Bob Rauschenberg, art giant and Captiva resident, dead at 82; Remembered for his generosity, goodwill
Robert Rauschenberg, known among wide circles for his prolific art and his generosity, is dead at the age of 82.
The eminent artist who lived on Captiva died Monday night from heart failure after a short illness, according to Lauren Staub at Rauschenberg’s gallery, PaceWildenstein, in Manhattan. He died while surrounded by loved ones, she said.
Rauschenberg passed away in his home “by his own decision to go off life support,” said Captiva resident and friend Mike Mullins.
Mullins said Rauschenberg was responsible for helping found the Captiva Property Owners Association.
“He has always been a huge supporter of this community,” Mullins said.
That support included taking over properties that some people could not afford to pay taxes on.
Rene Milville, a member of the Captiva Community Panel, shared his thoughts about Rauschenberg’s contributions.
“He’s made a lot of significant impacts,” Milville said. “Rauschenberg was the founder with words and deeds for the Captiva Community Panel. He was our biggest supporter and out biggest helper.
“He was the founder of the Community Panel, which is the most important organization on Captiva. He’s made a big contribution to the community by laying the seed work.“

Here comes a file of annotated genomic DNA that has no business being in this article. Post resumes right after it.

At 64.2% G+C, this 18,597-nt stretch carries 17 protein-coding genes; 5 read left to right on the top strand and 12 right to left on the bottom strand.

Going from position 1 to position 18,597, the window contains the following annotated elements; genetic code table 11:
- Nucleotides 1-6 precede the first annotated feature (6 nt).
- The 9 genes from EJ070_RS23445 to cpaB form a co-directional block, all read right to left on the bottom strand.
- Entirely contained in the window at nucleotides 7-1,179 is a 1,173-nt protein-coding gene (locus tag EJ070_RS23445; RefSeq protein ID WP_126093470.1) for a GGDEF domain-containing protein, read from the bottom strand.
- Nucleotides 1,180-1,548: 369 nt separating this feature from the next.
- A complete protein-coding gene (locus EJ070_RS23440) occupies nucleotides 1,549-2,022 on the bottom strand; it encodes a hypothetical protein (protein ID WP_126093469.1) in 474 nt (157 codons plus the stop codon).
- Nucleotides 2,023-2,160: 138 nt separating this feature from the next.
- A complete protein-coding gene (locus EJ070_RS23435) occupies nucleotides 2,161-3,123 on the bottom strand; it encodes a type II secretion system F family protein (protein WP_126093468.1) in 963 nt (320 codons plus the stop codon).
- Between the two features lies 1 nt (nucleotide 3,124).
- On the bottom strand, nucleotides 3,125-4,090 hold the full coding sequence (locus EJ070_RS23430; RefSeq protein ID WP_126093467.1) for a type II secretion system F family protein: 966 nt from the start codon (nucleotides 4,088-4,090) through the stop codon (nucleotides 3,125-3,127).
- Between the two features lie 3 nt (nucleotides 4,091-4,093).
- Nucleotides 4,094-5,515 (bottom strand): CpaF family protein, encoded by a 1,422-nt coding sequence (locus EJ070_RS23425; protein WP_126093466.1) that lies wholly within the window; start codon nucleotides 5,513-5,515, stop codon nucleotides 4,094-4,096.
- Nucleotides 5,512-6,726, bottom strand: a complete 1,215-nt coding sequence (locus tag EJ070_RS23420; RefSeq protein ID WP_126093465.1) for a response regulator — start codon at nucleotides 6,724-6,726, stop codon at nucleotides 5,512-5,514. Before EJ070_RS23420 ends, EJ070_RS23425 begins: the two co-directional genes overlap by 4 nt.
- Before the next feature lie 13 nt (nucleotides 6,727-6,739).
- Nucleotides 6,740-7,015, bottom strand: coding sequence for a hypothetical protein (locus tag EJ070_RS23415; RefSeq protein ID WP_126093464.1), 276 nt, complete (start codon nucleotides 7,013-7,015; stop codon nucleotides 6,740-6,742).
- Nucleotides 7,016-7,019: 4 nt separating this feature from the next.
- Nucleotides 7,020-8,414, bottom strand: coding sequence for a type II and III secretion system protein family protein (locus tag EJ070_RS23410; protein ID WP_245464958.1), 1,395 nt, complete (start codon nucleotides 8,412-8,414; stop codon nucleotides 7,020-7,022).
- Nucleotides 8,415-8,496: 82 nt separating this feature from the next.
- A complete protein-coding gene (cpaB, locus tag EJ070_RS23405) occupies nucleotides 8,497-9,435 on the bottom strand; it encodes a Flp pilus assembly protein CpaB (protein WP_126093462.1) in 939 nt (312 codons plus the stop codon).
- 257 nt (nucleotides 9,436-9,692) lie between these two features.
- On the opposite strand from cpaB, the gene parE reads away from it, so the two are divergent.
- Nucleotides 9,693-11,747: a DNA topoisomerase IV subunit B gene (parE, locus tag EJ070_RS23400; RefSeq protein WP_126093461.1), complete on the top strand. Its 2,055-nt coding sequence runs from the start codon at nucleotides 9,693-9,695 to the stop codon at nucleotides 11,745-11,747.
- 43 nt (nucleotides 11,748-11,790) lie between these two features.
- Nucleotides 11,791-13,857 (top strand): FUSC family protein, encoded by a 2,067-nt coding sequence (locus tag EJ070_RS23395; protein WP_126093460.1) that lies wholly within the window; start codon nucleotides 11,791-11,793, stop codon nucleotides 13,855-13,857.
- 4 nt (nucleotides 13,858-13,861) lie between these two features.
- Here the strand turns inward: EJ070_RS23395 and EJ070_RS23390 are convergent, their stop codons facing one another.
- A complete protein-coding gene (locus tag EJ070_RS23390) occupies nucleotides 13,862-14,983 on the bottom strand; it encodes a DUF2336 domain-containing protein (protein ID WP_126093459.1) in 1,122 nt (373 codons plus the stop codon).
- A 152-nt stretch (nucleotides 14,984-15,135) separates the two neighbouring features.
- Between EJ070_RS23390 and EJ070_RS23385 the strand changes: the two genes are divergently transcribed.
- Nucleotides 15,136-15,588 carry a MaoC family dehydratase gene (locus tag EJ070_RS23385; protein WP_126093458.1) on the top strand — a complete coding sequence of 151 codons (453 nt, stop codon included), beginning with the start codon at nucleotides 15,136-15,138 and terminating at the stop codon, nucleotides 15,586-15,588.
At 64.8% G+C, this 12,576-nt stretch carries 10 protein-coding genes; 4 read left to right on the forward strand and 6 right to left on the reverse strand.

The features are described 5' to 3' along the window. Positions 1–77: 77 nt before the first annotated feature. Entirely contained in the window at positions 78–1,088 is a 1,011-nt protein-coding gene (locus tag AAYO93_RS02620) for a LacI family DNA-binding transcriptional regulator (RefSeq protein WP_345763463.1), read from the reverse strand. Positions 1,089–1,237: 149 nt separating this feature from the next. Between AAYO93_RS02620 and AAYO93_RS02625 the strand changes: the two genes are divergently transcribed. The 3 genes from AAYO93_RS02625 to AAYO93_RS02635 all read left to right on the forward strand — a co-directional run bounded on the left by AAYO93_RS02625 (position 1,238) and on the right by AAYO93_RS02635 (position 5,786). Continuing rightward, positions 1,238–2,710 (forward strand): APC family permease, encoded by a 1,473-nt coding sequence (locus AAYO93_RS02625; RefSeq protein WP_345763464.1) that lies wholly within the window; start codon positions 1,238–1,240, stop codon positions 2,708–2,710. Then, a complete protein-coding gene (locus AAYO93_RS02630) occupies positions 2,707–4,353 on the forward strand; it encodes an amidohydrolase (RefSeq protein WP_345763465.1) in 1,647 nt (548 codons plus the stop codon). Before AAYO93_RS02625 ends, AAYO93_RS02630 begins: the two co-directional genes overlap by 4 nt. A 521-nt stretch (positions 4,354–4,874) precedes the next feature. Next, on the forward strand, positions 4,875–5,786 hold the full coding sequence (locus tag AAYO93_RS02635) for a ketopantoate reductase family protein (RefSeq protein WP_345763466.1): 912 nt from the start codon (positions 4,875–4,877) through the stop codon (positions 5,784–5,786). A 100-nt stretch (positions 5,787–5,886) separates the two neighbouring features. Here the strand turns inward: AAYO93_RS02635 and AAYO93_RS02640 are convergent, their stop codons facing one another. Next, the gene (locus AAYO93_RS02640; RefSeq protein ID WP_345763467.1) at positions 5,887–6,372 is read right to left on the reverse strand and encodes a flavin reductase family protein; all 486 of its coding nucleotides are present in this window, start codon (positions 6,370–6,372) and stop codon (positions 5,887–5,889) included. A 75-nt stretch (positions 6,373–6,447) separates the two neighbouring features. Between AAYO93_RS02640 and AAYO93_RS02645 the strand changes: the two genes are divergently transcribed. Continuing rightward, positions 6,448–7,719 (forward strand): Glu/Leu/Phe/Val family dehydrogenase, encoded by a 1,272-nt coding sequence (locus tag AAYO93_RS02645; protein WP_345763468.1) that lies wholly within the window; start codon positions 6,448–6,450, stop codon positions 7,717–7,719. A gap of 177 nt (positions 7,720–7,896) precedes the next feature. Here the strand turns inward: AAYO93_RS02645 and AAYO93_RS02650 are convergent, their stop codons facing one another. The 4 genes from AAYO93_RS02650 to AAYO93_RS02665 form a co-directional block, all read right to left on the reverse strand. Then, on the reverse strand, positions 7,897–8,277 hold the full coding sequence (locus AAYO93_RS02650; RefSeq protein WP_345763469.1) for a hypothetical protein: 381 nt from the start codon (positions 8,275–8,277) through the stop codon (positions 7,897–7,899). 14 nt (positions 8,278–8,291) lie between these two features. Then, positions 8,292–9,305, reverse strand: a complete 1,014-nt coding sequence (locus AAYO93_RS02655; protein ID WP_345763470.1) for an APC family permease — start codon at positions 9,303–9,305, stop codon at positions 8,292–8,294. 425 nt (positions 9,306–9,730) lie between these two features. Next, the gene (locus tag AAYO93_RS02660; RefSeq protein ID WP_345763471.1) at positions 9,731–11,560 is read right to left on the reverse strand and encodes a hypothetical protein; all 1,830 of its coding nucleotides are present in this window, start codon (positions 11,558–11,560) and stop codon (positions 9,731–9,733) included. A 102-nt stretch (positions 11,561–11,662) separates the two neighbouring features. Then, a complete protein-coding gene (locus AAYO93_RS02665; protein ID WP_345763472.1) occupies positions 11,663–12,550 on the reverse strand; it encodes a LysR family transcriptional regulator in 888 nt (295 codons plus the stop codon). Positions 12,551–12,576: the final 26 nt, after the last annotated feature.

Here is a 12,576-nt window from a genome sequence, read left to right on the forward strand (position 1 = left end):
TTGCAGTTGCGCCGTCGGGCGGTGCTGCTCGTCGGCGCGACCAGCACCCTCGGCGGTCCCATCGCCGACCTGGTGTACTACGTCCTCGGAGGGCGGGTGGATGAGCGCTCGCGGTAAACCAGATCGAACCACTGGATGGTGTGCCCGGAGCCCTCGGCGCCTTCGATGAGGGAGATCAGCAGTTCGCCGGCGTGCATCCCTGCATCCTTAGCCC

The panel was founded eight years ago.
Rauschenberg volunteered the expertise of his lawyer, Jamie Costello, who provided the time, effort and financial support that made the panel’s inception possible.
“He gave us the seed money that created the foundation for the Captiva Community Panel,” Milville said. “He was basically the sponsor of it.“
Loss and a remembrance of his artistic and philanthropic works is being felt in and around the islands and Fort Myers.
Local artists were impressed by not only his work, but his generous spirit.
Myra Roberts lists meeting Rauschenberg as one of her life’s highlights.
“Bob Rauschenberg is in all the world’s finest art museums and art history books,” she said. “He is our Island’s most famous icon. As an artist and art history teacher, I was dazzled and greatly honored when Bob purchased my Audrey Hepburn painting for his permanent museum collection. He was a funny and very generous man. It was a great honor to have talked with him. His art will live on forever, and I will miss him.“
Randon Eddy, who is known for her award-winning environmental work and contributions to charitable causes, said she appreciates Rauschenberg’s emphasis on helping others.
“He had a unique (artistic) style and he was very generous to the community,” she said.
Tower Gallery’s Connie Sebring knew Rauschenberg as a participating artist in the annual Arts for ACT auction, and she greatly admired his patronage for the event. ACT stands for Abuse Counseling and Treatment Inc.
“I think he’ll be sorely missed because he’s been very active in the art community in this area for a long time, and he’s been a huge supporter for ACT,” she said. “He was a very talented guy, and very well-known worldwide.“
Sanibel poet and resident Joe Pacheco wrote a poem inspired by the late artist.
“I appreciated many of the things he tried to do in taking ordinary things and making something special out of it,” said Pacheco.